Eli Ridder | Report
A student with a visual impairment at the University of Guelph-Humber is being promoted for finding solutions on campus and inspiring other students in an article posted on the university website.
The student, Christopher Schiafone, shared the story on his social media on Friday, but it was not immediately clear when the Guelph-Humber article was initially posted.
Despite his impairment creating obstacles in his academic life, the third-year psychology student has “found many creative solutions that have allowed him to thrive at [Guelph-Humber] and beyond,” reads the article posted on the university website.
“He has now been invited to share those insights at the Canadian Psychological Association’s 80th annual CPA National Convention, the largest convention of its kind in Canada, taking place May 31 to June 2 in Halifax.”
Schiafone and his brother, Media Studies alumnus Brandon Schiafone, will together lead a discussion forum with educators based around their abstract, titled “Understanding the Needs of Disabled Students” — though none of the solutions are mentioned in the article.
“Our goal with this discussion is to educate faculty from across the country on ways that they can make course materials and learning more accessible to students with disabilities,” Schiafone said.
“Not everybody has had the experience of having a totally blind student in their class. They do not necessarily know the ways in which they have to adapt things. So I’ve made it my goal and my job to educate people on how best to provide an education in an adaptive way.”
The psychology student is not the only individual who has experienced accessibility struggles on campus. Monica Khosla, when initially running for president of IGNITE in 2018, campaigned on a platform largely focused on improving accessibility supports on campus.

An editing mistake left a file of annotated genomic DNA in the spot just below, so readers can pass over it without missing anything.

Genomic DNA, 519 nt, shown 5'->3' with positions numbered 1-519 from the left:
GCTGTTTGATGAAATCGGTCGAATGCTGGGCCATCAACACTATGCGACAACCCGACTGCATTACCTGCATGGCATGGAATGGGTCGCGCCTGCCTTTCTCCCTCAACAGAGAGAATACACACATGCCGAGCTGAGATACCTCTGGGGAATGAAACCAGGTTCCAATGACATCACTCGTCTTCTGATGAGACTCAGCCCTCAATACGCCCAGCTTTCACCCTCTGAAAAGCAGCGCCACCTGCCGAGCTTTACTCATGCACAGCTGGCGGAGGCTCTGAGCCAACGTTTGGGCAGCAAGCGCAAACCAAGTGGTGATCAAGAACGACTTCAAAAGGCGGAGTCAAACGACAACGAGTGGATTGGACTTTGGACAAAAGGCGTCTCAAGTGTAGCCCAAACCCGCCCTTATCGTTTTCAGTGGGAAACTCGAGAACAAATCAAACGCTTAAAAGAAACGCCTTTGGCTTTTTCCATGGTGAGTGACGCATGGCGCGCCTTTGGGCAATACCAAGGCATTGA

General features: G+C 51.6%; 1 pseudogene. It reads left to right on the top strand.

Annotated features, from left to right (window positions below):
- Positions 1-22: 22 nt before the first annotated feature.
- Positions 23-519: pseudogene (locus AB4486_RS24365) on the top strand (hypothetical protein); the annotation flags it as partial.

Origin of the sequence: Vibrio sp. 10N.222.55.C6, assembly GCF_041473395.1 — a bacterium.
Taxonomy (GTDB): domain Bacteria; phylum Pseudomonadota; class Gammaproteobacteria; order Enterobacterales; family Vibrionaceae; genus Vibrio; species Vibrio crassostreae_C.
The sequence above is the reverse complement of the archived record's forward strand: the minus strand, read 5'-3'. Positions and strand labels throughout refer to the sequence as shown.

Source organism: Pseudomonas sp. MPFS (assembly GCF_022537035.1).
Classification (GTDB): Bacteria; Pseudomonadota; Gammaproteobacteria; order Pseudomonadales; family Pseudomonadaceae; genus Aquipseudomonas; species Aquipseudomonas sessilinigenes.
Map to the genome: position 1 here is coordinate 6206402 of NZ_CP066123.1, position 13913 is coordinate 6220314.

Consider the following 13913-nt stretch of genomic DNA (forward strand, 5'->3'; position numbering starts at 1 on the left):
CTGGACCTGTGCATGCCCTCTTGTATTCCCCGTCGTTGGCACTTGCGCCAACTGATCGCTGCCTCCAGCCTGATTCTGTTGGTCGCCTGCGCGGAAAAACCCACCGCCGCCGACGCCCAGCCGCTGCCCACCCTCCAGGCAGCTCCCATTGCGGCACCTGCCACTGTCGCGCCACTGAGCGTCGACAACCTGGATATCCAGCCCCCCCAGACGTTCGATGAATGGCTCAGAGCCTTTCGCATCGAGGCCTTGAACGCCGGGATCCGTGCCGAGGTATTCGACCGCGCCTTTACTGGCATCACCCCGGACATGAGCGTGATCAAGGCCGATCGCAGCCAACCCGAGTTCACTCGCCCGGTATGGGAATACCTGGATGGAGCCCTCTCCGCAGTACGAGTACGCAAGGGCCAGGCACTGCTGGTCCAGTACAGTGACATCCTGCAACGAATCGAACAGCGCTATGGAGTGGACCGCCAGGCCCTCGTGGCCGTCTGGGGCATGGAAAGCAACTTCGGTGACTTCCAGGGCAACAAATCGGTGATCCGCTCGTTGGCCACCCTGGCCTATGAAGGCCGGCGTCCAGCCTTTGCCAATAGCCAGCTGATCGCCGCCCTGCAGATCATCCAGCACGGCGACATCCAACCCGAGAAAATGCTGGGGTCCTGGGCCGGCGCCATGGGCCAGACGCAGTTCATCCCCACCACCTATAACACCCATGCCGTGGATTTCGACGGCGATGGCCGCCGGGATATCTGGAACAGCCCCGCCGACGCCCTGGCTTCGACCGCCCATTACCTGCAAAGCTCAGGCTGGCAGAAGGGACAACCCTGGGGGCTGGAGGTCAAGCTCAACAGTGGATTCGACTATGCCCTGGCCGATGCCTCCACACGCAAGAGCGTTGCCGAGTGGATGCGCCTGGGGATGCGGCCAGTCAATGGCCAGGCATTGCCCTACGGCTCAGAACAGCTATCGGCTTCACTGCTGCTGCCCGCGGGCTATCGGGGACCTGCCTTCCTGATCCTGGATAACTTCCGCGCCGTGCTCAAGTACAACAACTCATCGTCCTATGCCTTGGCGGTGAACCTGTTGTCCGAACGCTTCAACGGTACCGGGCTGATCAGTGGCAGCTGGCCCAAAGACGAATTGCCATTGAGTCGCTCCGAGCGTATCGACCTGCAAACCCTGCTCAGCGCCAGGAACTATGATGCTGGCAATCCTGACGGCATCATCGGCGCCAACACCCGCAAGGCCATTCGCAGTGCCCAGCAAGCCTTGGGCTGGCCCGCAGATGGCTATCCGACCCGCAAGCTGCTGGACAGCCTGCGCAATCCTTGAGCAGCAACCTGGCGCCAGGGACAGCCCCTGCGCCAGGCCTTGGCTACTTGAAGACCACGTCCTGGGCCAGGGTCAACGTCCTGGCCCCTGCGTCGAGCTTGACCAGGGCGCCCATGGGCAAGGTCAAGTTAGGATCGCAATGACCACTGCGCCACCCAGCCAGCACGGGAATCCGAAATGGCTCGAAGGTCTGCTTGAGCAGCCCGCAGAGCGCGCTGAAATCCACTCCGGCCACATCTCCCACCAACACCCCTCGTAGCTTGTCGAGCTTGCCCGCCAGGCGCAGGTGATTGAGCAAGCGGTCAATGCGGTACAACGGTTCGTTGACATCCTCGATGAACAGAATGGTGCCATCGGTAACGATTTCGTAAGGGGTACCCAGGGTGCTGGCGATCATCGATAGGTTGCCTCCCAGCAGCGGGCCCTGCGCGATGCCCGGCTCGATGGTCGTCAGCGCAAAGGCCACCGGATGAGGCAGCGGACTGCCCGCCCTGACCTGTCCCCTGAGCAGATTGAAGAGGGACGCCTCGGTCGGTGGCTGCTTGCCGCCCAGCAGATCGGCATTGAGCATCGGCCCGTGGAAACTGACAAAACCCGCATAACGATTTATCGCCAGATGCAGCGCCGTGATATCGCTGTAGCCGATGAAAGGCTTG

Earlier this year, Khosla ran accessibility focus groups that were not well-attended in person — only 14 went to three across different campuses — but there was a significant response via online surveys with 558 respondents.
She ran for re-election aiming to improve campus accessibility, explaining that she had managed to add a button in a Humber College North Campus building but not much more, yet. The president explained there was more to come in improvements as she heads into an unprecedented second term.
The Guelph-Humber student and Khosla are not alone in their struggle to improve accessibility for those with impairments or disabilities on campus as last year there was a group of students that aimed to have an “accessibility day” at Guelph-Humber.
Sources, speaking on background, told The Avro Post that they attempted over the course of last year to hold the event which would bring in speakers and promote awareness for improving what they saw were poor conditions for those hindered.
The group’s plans were halted by Student Life at the university because the department would not give them the event space because they were not a sanctioned group on campus.
Image of the University of Guelph-Humber from The Avro Post.